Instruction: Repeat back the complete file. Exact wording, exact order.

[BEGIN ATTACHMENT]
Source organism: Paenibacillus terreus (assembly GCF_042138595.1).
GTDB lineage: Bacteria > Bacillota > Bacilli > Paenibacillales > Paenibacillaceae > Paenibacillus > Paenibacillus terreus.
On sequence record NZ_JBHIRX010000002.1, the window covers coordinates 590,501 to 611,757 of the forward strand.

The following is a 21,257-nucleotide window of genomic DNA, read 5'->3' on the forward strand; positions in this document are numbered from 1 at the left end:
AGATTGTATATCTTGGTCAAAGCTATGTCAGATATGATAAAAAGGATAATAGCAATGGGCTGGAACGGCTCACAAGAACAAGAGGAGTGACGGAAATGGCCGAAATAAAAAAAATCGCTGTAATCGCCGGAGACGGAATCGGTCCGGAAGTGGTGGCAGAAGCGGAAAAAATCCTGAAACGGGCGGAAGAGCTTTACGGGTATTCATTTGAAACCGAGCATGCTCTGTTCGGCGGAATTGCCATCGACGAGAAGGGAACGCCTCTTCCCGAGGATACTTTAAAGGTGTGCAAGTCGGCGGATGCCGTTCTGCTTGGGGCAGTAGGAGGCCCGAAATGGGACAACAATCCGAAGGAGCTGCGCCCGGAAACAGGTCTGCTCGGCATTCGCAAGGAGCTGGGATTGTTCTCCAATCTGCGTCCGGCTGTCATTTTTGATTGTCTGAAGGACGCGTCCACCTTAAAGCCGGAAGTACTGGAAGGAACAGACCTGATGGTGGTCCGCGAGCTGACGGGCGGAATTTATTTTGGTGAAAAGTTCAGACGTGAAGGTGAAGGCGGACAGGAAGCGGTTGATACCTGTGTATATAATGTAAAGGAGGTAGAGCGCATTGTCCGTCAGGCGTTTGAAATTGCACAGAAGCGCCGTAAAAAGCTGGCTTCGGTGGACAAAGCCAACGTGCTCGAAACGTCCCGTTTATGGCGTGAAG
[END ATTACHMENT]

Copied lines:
Source organism: Paenibacillus terreus (assembly GCF_042138595.1).
GTDB lineage: Bacteria > Bacillota > Bacilli > Paenibacillales > Paenibacillaceae > Paenibacillus > Paenibacillus terreus.
On sequence record NZ_JBHIRX010000002.1, the window covers coordinates 590,501 to 611,757 of the forward strand.

The following is a 21,257-nucleotide window of genomic DNA, read 5'->3' on the forward strand; positions in this document are numbered from 1 at the left end:
AGATTGTATATCTTGGTCAAAGCTATGTCAGATATGATAAAAAGGATAATAGCAATGGGCTGGAACGGCTCACAAGAACAAGAGGAGTGACGGAAATGGCCGAAATAAAAAAAATCGCTGTAATCGCCGGAGACGGAATCGGTCCGGAAGTGGTGGCAGAAGCGGAAAAAATCCTGAAACGGGCGGAAGAGCTTTACGGGTATTCATTTGAAACCGAGCATGCTCTGTTCGGCGGAATTGCCATCGACGAGAAGGGAACGCCTCTTCCCGAGGATACTTTAAAGGTGTGCAAGTCGGCGGATGCCGTTCTGCTTGGGGCAGTAGGAGGCCCGAAATGGGACAACAATCCGAAGGAGCTGCGCCCGGAAACAGGTCTGCTCGGCATTCGCAAGGAGCTGGGATTGTTCTCCAATCTGCGTCCGGCTGTCATTTTTGATTGTCTGAAGGACGCGTCCACCTTAAAGCCGGAAGTACTGGAAGGAACAGACCTGATGGTGGTCCGCGAGCTGACGGGCGGAATTTATTTTGGTGAAAAGTTCAGACGTGAAGGTGAAGGCGGACAGGAAGCGGTTGATACCTGTGTATATAATGTAAAGGAGGTAGAGCGCATTGTCCGTCAGGCGTTTGAAATTGCACAGAAGCGCCGTAAAAAGCTGGCTTCGGTGGACAAAGCCAACGTGCTCGAAACGTCCCGTTTATGGCGTGAAG